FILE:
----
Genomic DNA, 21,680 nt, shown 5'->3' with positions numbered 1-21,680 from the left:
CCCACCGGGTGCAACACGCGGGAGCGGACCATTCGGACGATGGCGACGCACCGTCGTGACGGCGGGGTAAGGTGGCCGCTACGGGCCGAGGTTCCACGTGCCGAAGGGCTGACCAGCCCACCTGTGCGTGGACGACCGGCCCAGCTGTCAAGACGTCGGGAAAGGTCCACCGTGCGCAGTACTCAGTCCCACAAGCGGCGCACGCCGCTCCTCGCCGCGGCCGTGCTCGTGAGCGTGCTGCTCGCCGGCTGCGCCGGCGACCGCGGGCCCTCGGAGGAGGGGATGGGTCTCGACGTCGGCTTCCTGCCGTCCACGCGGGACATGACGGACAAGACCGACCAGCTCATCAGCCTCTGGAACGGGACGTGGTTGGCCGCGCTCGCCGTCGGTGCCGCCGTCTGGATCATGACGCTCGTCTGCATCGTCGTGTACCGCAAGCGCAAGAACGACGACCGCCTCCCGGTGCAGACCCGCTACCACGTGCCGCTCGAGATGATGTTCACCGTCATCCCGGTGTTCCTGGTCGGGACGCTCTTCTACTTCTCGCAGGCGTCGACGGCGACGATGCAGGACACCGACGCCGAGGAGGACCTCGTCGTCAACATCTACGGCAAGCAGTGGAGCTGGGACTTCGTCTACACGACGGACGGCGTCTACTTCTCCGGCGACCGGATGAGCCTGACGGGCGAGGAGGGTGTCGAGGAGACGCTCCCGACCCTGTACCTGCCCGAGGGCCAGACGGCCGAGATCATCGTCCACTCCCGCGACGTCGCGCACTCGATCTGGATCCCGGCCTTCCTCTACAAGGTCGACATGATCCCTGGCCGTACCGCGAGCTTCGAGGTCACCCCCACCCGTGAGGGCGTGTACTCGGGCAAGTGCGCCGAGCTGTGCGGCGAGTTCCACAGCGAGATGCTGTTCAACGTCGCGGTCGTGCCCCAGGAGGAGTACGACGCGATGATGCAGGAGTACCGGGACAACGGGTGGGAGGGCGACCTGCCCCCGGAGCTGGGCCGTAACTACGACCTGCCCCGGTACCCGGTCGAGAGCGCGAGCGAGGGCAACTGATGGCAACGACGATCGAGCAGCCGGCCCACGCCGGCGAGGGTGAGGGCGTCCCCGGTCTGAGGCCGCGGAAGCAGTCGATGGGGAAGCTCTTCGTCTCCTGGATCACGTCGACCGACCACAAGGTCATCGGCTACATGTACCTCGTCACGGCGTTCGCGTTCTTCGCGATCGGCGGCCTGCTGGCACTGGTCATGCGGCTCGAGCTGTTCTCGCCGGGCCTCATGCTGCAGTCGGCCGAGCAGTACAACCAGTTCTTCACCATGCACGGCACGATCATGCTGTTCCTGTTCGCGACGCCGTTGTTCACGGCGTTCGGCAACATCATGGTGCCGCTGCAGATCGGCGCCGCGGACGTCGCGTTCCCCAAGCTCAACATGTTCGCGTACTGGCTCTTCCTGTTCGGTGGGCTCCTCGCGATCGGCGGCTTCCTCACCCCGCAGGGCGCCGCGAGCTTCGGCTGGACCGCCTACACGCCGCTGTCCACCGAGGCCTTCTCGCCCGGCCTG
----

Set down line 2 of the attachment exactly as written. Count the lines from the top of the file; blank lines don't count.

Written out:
CCCACCGGGTGCAACACGCGGGAGCGGACCATTCGGACGATGGCGACGCACCGTCGTGACGGCGGGGTAAGGTGGCCGCTACGGGCCGAGGTTCCACGTGCCGAAGGGCTGACCAGCCCACCTGTGCGTGGACGACCGGCCCAGCTGTCAAGACGTCGGGAAAGGTCCACCGTGCGCAGTACTCAGTCCCACAAGCGGCGCACGCCGCTCCTCGCCGCGGCCGTGCTCGTGAGCGTGCTGCTCGCCGGCTGCGCCGGCGACCGCGGGCCCTCGGAGGAGGGGATGGGTCTCGACGTCGGCTTCCTGCCGTCCACGCGGGACATGACGGACAAGACCGACCAGCTCATCAGCCTCTGGAACGGGACGTGGTTGGCCGCGCTCGCCGTCGGTGCCGCCGTCTGGATCATGACGCTCGTCTGCATCGTCGTGTACCGCAAGCGCAAGAACGACGACCGCCTCCCGGTGCAGACCCGCTACCACGTGCCGCTCGAGATGATGTTCACCGTCATCCCGGTGTTCCTGGTCGGGACGCTCTTCTACTTCTCGCAGGCGTCGACGGCGACGATGCAGGACACCGACGCCGAGGAGGACCTCGTCGTCAACATCTACGGCAAGCAGTGGAGCTGGGACTTCGTCTACACGACGGACGGCGTCTACTTCTCCGGCGACCGGATGAGCCTGACGGGCGAGGAGGGTGTCGAGGAGACGCTCCCGACCCTGTACCTGCCCGAGGGCCAGACGGCCGAGATCATCGTCCACTCCCGCGACGTCGCGCACTCGATCTGGATCCCGGCCTTCCTCTACAAGGTCGACATGATCCCTGGCCGTACCGCGAGCTTCGAGGTCACCCCCACCCGTGAGGGCGTGTACTCGGGCAAGTGCGCCGAGCTGTGCGGCGAGTTCCACAGCGAGATGCTGTTCAACGTCGCGGTCGTGCCCCAGGAGGAGTACGACGCGATGATGCAGGAGTACCGGGACAACGGGTGGGAGGGCGACCTGCCCCCGGAGCTGGGCCGTAACTACGACCTGCCCCGGTACCCGGTCGAGAGCGCGAGCGAGGGCAACTGATGGCAACGACGATCGAGCAGCCGGCCCACGCCGGCGAGGGTGAGGGCGTCCCCGGTCTGAGGCCGCGGAAGCAGTCGATGGGGAAGCTCTTCGTCTCCTGGATCACGTCGACCGACCACAAGGTCATCGGCTACATGTACCTCGTCACGGCGTTCGCGTTCTTCGCGATCGGCGGCCTGCTGGCACTGGTCATGCGGCTCGAGCTGTTCTCGCCGGGCCTCATGCTGCAGTCGGCCGAGCAGTACAACCAGTTCTTCACCATGCACGGCACGATCATGCTGTTCCTGTTCGCGACGCCGTTGTTCACGGCGTTCGGCAACATCATGGTGCCGCTGCAGATCGGCGCCGCGGACGTCGCGTTCCCCAAGCTCAACATGTTCGCGTACTGGCTCTTCCTGTTCGGTGGGCTCCTCGCGATCGGCGGCTTCCTCACCCCGCAGGGCGCCGCGAGCTTCGGCTGGACCGCCTACACGCCGCTGTCCACCGAGGCCTTCTCGCCCGGCCTG